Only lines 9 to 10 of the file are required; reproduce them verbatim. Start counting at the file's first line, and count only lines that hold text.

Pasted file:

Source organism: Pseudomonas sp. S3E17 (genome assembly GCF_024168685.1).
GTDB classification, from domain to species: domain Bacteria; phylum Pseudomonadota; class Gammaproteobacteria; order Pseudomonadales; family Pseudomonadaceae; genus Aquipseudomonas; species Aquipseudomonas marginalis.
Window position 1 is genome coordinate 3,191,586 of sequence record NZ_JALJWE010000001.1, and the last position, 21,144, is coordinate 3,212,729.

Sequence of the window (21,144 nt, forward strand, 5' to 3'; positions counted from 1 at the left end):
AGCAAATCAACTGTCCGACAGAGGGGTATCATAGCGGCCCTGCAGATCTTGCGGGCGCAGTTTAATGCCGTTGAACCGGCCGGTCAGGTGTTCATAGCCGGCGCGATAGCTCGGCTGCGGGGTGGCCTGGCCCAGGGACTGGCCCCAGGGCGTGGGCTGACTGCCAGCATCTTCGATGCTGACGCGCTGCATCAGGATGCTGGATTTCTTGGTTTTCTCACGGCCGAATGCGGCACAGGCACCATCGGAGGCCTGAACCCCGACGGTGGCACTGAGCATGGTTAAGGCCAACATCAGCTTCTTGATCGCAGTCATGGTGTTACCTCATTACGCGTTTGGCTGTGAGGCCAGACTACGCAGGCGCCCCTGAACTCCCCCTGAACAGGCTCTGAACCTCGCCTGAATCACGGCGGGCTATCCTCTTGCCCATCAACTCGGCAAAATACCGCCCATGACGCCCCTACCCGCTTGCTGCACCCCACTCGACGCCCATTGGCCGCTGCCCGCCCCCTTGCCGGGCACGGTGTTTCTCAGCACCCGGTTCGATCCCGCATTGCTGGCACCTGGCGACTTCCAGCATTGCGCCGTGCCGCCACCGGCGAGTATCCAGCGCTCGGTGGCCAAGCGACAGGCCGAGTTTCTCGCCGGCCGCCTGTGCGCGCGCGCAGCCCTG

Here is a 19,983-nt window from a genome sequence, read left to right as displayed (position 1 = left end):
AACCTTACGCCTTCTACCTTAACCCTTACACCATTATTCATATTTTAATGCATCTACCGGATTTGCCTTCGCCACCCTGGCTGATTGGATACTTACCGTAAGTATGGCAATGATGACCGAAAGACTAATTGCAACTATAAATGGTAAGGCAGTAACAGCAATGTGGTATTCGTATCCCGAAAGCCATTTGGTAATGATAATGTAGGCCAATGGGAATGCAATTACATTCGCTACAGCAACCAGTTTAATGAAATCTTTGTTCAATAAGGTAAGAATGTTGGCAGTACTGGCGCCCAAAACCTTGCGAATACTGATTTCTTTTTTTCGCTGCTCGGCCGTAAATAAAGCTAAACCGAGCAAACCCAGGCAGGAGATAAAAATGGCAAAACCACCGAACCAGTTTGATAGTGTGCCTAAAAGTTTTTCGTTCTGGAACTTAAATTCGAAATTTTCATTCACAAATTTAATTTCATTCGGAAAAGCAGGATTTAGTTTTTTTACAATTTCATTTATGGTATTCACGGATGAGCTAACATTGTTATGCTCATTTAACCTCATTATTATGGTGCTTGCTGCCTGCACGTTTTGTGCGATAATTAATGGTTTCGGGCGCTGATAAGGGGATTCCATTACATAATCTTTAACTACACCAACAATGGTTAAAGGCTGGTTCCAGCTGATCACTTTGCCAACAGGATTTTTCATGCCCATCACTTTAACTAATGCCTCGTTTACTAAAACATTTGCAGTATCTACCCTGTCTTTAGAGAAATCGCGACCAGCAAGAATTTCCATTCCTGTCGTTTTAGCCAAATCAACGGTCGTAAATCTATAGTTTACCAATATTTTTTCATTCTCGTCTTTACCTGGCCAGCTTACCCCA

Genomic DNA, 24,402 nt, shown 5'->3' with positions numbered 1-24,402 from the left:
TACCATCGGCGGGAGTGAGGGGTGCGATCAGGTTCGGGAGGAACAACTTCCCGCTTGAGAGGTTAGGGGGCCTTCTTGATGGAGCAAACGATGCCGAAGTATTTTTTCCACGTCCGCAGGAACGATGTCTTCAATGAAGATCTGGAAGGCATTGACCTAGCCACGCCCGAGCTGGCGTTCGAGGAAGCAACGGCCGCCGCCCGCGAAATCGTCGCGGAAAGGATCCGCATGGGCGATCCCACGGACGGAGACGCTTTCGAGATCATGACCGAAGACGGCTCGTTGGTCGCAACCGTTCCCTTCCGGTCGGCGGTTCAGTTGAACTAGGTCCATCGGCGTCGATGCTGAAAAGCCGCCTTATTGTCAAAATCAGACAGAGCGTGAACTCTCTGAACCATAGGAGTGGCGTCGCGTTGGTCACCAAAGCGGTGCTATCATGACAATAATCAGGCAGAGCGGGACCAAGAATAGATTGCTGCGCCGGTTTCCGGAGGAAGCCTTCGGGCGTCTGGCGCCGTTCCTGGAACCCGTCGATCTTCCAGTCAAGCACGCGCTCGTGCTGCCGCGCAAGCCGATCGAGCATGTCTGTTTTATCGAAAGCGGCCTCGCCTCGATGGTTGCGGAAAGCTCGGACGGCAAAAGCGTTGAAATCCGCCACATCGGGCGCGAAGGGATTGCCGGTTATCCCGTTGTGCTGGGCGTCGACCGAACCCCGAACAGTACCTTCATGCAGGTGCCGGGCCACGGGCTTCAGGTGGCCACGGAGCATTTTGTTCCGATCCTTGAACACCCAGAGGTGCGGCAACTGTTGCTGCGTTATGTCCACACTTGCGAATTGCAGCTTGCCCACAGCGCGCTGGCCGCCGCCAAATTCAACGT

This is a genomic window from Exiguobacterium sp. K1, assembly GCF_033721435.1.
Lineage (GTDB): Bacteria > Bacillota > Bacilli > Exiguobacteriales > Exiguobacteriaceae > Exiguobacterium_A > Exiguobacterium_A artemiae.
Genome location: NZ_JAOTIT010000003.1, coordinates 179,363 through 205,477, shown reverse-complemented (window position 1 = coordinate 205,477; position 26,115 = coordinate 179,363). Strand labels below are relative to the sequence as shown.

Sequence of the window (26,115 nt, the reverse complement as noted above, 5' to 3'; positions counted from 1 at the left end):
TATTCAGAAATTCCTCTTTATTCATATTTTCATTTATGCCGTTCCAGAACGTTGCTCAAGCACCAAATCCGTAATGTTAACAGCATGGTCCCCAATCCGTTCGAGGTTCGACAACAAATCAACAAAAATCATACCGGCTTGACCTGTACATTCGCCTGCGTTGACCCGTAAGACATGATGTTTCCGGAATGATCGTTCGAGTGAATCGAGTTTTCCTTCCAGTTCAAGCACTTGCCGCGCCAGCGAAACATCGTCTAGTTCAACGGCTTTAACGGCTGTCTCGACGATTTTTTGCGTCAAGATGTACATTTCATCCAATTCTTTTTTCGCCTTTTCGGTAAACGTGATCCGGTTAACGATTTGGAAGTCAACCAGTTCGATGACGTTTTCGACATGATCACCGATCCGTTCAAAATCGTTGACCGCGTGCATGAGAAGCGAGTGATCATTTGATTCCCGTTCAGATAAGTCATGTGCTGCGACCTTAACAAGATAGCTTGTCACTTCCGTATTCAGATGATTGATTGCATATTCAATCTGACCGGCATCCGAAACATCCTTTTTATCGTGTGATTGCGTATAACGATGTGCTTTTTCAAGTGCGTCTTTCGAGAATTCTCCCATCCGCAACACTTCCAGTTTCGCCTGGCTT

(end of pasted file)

TACCATCGGCGGGAGTGAGGGGTGCGATCAGGTTCGGGAGGAACAACTTCCCGCTTGAGAGGTTAGGGGGCCTTCTTGATGGAGCAAACGATGCCGAAGTATTTTTTCCACGTCCGCAGGAACGATGTCTTCAATGAAGATCTGGAAGGCATTGACCTAGCCACGCCCGAGCTGGCGTTCGAGGAAGCAACGGCCGCCGCCCGCGAAATCGTCGCGGAAAGGATCCGCATGGGCGATCCCACGGACGGAGACGCTTTCGAGATCATGACCGAAGACGGCTCGTTGGTCGCAACCGTTCCCTTCCGGTCGGCGGTTCAGTTGAACTAGGTCCATCGGCGTCGATGCTGAAAAGCCGCCTTATTGTCAAAATCAGACAGAGCGTGAACTCTCTGAACCATAGGAGTGGCGTCGCGTTGGTCACCAAAGCGGTGCTATCATGACAATAATCAGGCAGAGCGGGACCAAGAATAGATTGCTGCGCCGGTTTCCGGAGGAAGCCTTCGGGCGTCTGGCGCCGTTCCTGGAACCCGTCGATCTTCCAGTCAAGCACGCGCTCGTGCTGCCGCGCAAGCCGATCGAGCATGTCTGTTTTATCGAAAGCGGCCTCGCCTCGATGGTTGCGGAAAGCTCGGACGGCAAAAGCGTTGAAATCCGCCACATCGGGCGCGAAGGGATTGCCGGTTATCCCGTTGTGCTGGGCGTCGACCGAACCCCGAACAGTACCTTCATGCAGGTGCCGGGCCACGGGCTTCAGGTGGCCACGGAGCATTTTGTTCCGATCCTTGAACACCCAGAGGTGCGGCAACTGTTGCTGCGTTATGTCCACACTTGCGAATTGCAGCTTGCCCACAGCGCGCTGGCCGCCGCCAAATTCAACGT

This is a genomic window from Exiguobacterium sp. K1, assembly GCF_033721435.1.